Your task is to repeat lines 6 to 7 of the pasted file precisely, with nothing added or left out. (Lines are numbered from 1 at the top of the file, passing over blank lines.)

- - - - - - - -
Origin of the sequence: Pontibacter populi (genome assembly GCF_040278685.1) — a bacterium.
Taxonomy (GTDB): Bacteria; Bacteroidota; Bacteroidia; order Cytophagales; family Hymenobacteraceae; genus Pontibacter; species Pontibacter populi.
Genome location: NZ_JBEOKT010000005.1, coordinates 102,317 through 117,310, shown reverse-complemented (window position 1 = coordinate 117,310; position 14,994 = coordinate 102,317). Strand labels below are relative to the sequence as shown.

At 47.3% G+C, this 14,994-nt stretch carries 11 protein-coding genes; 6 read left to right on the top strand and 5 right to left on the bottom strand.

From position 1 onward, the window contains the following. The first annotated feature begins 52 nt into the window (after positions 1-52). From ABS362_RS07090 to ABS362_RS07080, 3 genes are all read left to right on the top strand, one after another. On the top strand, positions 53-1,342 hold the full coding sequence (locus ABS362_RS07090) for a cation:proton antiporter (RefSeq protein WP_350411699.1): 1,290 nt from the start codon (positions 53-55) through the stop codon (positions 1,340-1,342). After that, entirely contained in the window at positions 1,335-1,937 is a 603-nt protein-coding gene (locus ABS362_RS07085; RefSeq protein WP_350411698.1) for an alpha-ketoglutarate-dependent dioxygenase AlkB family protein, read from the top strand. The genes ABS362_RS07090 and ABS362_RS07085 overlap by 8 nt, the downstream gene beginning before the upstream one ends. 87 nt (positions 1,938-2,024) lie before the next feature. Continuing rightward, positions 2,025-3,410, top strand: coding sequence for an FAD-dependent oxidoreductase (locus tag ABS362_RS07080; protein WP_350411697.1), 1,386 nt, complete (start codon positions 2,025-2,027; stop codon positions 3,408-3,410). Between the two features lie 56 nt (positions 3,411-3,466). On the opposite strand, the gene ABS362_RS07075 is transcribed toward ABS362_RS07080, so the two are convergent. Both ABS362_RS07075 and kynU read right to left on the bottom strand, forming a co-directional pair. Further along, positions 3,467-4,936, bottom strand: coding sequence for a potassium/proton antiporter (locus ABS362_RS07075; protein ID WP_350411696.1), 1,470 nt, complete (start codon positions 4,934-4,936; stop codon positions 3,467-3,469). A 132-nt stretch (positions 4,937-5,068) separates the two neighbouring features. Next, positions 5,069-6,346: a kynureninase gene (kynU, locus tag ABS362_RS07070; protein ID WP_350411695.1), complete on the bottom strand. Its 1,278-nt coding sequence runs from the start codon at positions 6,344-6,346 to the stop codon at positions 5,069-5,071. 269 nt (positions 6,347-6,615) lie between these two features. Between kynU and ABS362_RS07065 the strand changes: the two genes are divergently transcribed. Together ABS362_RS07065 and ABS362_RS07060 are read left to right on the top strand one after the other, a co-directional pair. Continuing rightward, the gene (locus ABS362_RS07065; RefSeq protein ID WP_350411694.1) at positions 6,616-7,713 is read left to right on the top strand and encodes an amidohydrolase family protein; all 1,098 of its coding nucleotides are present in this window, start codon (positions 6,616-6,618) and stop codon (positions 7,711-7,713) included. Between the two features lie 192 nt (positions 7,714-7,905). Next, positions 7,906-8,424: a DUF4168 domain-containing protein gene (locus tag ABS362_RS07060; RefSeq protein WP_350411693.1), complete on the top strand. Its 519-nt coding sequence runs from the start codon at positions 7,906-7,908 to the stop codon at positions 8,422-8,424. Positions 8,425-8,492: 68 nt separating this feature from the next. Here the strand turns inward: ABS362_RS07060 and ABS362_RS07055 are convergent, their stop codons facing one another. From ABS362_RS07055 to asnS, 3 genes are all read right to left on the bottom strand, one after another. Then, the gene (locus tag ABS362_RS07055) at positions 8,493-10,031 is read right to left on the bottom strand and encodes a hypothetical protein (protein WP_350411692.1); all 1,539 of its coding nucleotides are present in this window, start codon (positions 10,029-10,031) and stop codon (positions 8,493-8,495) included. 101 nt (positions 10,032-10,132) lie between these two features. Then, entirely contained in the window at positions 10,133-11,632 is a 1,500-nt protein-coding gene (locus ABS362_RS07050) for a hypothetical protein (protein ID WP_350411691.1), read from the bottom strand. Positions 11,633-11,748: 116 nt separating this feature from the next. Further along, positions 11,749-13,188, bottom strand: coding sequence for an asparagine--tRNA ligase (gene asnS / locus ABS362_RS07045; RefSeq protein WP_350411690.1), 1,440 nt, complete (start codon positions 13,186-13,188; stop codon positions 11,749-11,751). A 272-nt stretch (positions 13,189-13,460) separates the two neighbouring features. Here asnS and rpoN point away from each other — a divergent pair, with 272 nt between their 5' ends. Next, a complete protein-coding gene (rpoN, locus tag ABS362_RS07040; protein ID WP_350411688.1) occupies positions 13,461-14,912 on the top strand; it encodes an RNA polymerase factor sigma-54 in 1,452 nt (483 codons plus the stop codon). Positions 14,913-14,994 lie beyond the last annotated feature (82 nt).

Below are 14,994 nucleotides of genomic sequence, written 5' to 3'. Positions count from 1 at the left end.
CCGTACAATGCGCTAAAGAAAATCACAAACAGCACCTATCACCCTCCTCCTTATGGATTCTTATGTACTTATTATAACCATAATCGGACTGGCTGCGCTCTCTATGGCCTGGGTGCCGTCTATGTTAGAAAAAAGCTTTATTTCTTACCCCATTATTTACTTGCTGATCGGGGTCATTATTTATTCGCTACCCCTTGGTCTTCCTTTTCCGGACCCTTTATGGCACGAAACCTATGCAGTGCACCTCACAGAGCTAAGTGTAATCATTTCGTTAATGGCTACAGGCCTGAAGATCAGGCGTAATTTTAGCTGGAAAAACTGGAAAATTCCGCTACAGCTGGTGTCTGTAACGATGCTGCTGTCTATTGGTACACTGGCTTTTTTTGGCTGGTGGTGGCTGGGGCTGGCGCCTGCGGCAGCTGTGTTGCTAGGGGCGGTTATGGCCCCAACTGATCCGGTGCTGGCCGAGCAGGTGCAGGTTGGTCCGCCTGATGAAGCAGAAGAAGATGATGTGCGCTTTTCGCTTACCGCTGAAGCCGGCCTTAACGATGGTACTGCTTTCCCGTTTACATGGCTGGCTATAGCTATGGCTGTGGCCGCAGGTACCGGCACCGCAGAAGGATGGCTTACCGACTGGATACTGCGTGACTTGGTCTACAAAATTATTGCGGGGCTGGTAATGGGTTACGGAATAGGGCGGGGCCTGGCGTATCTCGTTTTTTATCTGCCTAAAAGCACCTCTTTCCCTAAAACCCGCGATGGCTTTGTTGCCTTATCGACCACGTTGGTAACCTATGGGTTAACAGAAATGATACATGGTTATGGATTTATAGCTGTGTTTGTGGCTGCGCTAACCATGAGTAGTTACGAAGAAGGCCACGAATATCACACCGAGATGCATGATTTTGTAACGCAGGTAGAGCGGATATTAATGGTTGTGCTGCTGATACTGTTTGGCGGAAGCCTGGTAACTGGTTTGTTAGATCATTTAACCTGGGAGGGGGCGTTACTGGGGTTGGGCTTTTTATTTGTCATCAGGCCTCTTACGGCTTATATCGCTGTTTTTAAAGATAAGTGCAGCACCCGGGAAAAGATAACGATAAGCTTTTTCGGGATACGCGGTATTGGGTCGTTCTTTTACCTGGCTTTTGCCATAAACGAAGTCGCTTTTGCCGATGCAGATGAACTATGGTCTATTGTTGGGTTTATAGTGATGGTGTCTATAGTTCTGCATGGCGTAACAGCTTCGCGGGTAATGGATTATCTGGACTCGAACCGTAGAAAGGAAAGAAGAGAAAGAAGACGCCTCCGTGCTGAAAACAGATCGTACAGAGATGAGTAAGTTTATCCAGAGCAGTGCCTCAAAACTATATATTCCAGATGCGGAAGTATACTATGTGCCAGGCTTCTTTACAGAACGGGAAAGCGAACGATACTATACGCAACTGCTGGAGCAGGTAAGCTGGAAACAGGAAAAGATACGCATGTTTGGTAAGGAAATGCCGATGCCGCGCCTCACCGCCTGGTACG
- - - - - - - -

Below are 14,994 nucleotides of genomic sequence, written 5' to 3'. Positions count from 1 at the left end.
CCGTACAATGCGCTAAAGAAAATCACAAACAGCACCTATCACCCTCCTCCTTATGGATTCTTATGTACTTATTATAACCATAATCGGACTGGCTGCGCTCTCTATGGCCTGGGTGCCGTCTATGTTAGAAAAAAGCTTTATTTCTTACCCCATTATTTACTTGCTGATCGGGGTCATTATTTATTCGCTACCCCTTGGTCTTCCTTTTCCGGACCCTTTATGGCACGAAACCTATGCAGTGCACCTCACAGAGCTAAGTGTAATCATTTCGTTAATGGCTACAGGCCTGAAGATCAGGCGTAATTTTAGCTGGAAAAACTGGAAAATTCCGCTACAGCTGGTGTCTGTAACGATGCTGCTGTCTATTGGTACACTGGCTTTTTTTGGCTGGTGGTGGCTGGGGCTGGCGCCTGCGGCAGCTGTGTTGCTAGGGGCGGTTATGGCCCCAACTGATCCGGTGCTGGCCGAGCAGGTGCAGGTTGGTCCGCCTGATGAAGCAGAAGAAGATGATGTGCGCTTTTCGCTTACCGCTGAAGCCGGCCTTAACGATGGTACTGCTTTCCCGTTTACATGGCTGGCTATAGCTATGGCTGTGGCCGCAGGTACCGGCACCGCAGAAGGATGGCTTACCGACTGGATACTGCGTGACTTGGTCTACAAAATTATTGCGGGGCTGGTAATGGGTTACGGAATAGGGCGGGGCCTGGCGTATCTCGTTTTTTATCTGCCTAAAAGCACCTCTTTCCCTAAAACCCGCGATGGCTTTGTTGCCTTATCGACCACGTTGGTAACCTATGGGTTAACAGAAATGATACATGGTTATGGATTTATAGCTGTGTTTGTGGCTGCGCTAACCATGAGTAGTTACGAAGAAGGCCACGAATATCACACCGAGATGCATGATTTTGTAACGCAGGTAGAGCGGATATTAATGGTTGTGCTGCTGATACTGTTTGGCGGAAGCCTGGTAACTGGTTTGTTAGATCATTTAACCTGGGAGGGGGCGTTACTGGGGTTGGGCTTTTTATTTGTCATCAGGCCTCTTACGGCTTATATCGCTGTTTTTAAAGATAAGTGCAGCACCCGGGAAAAGATAACGATAAGCTTTTTCGGGATACGCGGTATTGGGTCGTTCTTTTACCTGGCTTTTGCCATAAACGAAGTCGCTTTTGCCGATGCAGATGAACTATGGTCTATTGTTGGGTTTATAGTGATGGTGTCTATAGTTCTGCATGGCGTAACAGCTTCGCGGGTAATGGATTATCTGGACTCGAACCGTAGAAAGGAAAGAAGAGAAAGAAGACGCCTCCGTGCTGAAAACAGATCGTACAGAGATGAGTAAGTTTATCCAGAGCAGTGCCTCAAAACTATATATTCCAGATGCGGAAGTATACTATGTGCCAGGCTTCTTTACAGAACGGGAAAGCGAACGATACTATACGCAACTGCTGGAGCAGGTAAGCTGGAAACAGGAAAAGATACGCATGTTTGGTAAGGAAATGCCGATGCCGCGCCTCACCGCCTGGTACG